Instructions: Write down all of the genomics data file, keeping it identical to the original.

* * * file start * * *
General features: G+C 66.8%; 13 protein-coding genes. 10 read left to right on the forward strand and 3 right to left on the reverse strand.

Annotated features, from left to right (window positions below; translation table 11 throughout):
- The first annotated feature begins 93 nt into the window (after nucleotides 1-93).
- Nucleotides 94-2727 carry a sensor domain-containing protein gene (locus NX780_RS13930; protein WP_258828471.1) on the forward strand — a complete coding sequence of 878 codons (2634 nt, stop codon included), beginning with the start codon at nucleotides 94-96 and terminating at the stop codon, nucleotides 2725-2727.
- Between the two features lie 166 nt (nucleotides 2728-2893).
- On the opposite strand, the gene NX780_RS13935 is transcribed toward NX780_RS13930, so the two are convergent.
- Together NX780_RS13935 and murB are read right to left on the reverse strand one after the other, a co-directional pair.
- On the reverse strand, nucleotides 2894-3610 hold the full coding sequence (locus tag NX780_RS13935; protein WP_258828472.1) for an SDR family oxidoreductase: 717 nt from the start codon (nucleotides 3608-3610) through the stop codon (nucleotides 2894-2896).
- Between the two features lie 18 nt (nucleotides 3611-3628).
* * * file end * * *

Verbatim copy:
General features: G+C 66.8%; 13 protein-coding genes. 10 read left to right on the forward strand and 3 right to left on the reverse strand.

Annotated features, from left to right (window positions below; translation table 11 throughout):
- The first annotated feature begins 93 nt into the window (after nucleotides 1-93).
- Nucleotides 94-2727 carry a sensor domain-containing protein gene (locus NX780_RS13930; protein WP_258828471.1) on the forward strand — a complete coding sequence of 878 codons (2634 nt, stop codon included), beginning with the start codon at nucleotides 94-96 and terminating at the stop codon, nucleotides 2725-2727.
- Between the two features lie 166 nt (nucleotides 2728-2893).
- On the opposite strand, the gene NX780_RS13935 is transcribed toward NX780_RS13930, so the two are convergent.
- Together NX780_RS13935 and murB are read right to left on the reverse strand one after the other, a co-directional pair.
- On the reverse strand, nucleotides 2894-3610 hold the full coding sequence (locus tag NX780_RS13935; protein WP_258828472.1) for an SDR family oxidoreductase: 717 nt from the start codon (nucleotides 3608-3610) through the stop codon (nucleotides 2894-2896).
- Between the two features lie 18 nt (nucleotides 3611-3628).